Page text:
Charlie Teljeur: Time to rethink tourism model
|By Charlie Teljeur - Contributing Writer | August 13, 2015|
Have you ever thought of what Haliburton County’s economy will look like in the next couple of decades? I’m not talking about the normal tides and the ups and downs of commerce. I mean what kinds of industries will keep the commercial heart beating? What will drive the county’s economic engine?
Some might naturally mention tourism which has been a part of this economy since the 1950s. At that time, as better roads were being built to attract people from the urbanized south of Ontario, people started to flock northward as Canada’s love for cottage country was being formed. It was a different time then. People liked communal vacationing. Lakefront lodges and inns were all the rage. It was like a summer camp for the whole family. In fact it was. It’s the very reason I’m up here. My family was part of the final stages of that boom in the 1970s and 80s.
But people don’t do that anymore. Better roads meant more trips northward, and as people got more and more accustomed to the area, they wanted a piece of it. Instead of spending time with other families at an inn, people wanted the privacy of their own property, and slowly the lodges died out. Today, we are left with very few. The end result? Whether you accept it or not, Haliburton County isn’t really a tourist area, anymore. It’s an area for part-time residents. If you doubt that, ask yourself how many people head here strictly for a week or weekend to stay at a local resort to attend an event. Very few.
That doesn’t mean tourism in the area is dead. There are still things that sporadically attract people to the area, but there isn’t a continual year-round flow. We balloon for a couple of months in the winter and summer and fight for traffic the rest of the year and if tourism is to again flourish we have to re-think the tourism model. Basically, what do we do between the natural attractions of snow and warm weather? This is where we have to be creative, and frankly, take our cues from other areas. We need to create reasons for people to come up here when they’re not thinking about coming up here.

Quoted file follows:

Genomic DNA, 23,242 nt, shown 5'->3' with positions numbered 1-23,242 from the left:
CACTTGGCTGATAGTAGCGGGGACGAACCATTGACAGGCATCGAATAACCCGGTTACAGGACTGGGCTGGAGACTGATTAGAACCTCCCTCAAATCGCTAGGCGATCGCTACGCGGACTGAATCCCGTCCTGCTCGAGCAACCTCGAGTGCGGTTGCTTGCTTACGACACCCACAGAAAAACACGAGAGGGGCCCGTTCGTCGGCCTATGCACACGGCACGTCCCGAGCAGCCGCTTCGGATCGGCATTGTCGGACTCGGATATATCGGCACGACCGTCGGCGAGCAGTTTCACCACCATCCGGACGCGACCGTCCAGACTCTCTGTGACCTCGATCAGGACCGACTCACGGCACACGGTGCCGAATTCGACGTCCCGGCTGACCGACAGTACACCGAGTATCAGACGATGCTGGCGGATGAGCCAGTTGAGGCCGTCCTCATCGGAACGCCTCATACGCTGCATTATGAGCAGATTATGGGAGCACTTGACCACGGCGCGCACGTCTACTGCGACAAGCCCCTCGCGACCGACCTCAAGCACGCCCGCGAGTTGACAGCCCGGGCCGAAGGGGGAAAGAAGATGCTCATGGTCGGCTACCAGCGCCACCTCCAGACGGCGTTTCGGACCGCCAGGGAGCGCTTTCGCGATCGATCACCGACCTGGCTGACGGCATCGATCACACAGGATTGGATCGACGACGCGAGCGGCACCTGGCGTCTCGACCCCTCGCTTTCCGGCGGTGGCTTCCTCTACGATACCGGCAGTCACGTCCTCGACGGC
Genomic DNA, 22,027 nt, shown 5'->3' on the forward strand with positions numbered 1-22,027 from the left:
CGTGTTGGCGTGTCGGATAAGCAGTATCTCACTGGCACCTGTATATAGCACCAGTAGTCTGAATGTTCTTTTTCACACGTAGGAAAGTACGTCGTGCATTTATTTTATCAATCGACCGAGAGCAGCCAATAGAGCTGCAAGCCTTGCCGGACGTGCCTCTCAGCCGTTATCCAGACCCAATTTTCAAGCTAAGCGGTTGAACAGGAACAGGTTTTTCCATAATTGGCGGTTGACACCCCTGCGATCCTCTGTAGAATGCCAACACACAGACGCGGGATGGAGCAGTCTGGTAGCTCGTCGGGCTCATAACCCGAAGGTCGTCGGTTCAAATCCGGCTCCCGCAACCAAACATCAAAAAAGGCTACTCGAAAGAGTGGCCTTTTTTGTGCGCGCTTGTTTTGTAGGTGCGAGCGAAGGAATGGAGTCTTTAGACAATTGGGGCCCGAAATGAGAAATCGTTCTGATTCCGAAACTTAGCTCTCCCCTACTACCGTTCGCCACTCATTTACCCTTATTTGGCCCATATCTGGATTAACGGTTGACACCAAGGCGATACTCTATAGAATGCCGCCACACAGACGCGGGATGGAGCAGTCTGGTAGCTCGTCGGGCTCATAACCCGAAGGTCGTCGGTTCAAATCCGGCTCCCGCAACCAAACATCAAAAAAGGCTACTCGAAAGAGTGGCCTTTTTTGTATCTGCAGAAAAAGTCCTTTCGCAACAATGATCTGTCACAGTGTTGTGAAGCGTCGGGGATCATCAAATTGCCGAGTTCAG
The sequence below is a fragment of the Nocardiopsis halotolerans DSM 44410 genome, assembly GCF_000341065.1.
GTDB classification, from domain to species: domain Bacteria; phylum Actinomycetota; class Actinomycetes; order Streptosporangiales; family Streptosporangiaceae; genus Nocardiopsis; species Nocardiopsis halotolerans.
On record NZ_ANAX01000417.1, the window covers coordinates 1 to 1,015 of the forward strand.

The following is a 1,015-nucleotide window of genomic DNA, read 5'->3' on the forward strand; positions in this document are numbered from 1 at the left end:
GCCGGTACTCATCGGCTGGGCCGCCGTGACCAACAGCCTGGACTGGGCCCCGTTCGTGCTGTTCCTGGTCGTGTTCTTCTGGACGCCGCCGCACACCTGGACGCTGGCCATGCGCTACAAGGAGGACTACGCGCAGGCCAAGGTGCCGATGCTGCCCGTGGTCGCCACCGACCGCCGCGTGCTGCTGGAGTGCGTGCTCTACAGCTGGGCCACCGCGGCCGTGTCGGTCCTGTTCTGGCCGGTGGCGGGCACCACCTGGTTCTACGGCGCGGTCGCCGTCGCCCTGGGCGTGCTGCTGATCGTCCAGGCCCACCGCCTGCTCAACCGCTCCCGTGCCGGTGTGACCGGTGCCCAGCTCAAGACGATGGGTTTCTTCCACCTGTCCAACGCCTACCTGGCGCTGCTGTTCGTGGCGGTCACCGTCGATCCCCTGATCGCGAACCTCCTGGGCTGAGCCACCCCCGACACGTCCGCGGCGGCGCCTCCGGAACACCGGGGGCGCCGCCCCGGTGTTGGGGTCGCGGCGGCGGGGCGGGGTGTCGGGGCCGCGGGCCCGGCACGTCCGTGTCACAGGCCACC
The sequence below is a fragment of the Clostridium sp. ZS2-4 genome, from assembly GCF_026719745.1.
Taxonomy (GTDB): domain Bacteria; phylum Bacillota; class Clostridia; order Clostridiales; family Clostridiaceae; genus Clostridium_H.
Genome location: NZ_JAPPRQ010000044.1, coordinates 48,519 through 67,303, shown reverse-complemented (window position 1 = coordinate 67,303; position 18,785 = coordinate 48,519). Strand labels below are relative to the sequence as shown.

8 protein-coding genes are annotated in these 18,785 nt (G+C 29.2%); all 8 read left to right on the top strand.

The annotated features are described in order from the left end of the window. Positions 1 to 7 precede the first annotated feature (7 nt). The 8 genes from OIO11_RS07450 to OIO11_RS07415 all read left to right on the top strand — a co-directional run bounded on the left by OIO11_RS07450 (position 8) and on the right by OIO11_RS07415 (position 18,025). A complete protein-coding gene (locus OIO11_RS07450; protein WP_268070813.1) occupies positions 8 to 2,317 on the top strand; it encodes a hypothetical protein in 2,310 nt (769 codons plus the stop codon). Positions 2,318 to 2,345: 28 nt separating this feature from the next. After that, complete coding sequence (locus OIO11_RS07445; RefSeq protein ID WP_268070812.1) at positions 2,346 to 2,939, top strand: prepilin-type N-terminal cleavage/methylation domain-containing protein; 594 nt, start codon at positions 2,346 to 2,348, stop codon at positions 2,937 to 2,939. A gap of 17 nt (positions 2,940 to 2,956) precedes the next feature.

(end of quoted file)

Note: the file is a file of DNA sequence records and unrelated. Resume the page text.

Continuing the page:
In short, the answer is to create events, festivals and concerts that not only attract people to the area, but also give the county an image of being progressive, hip and contemporary. I’m not suggesting minor steps to create a buzz. I’m suggesting bold steps that literally put Haliburton County onto people’s social maps. I mean dramatic events that really give the place a name.
These need to be events where the first thing out of people’s mouths is “That’s happening in Haliburton County?”
For this to happen, though, there needs to be a seismic shift in the social fabric of this community. The NIMBY factor (Not In My Back Yard) is an outright epidemic here. Nothing gets solved or suggested because someone’s grass will be bent or someone will have to endure a weekend of “noise/commotion/traffic” (translation: economic infusion).
You can’t make an omelette without breaking some eggs, as they say, but in Haliburton County, no one even has eggs. Everything is done to appease the choke point. Where’s the progressive thinking in that? Where’s the openness in trying to make this place economically-viable for 12 months of the year?
Do we still want tourism in the area? It’s defined as “friendly and generous reception and entertainment of guests, visitors, or strangers.” Until we have enough activities to attract these people, until the vast majority of our citizens welcome outsiders with metaphorical open arms, tourism will be more a part of our past, than a part of our future.
Charlie Teljeur is a contributing writer for The Highlander.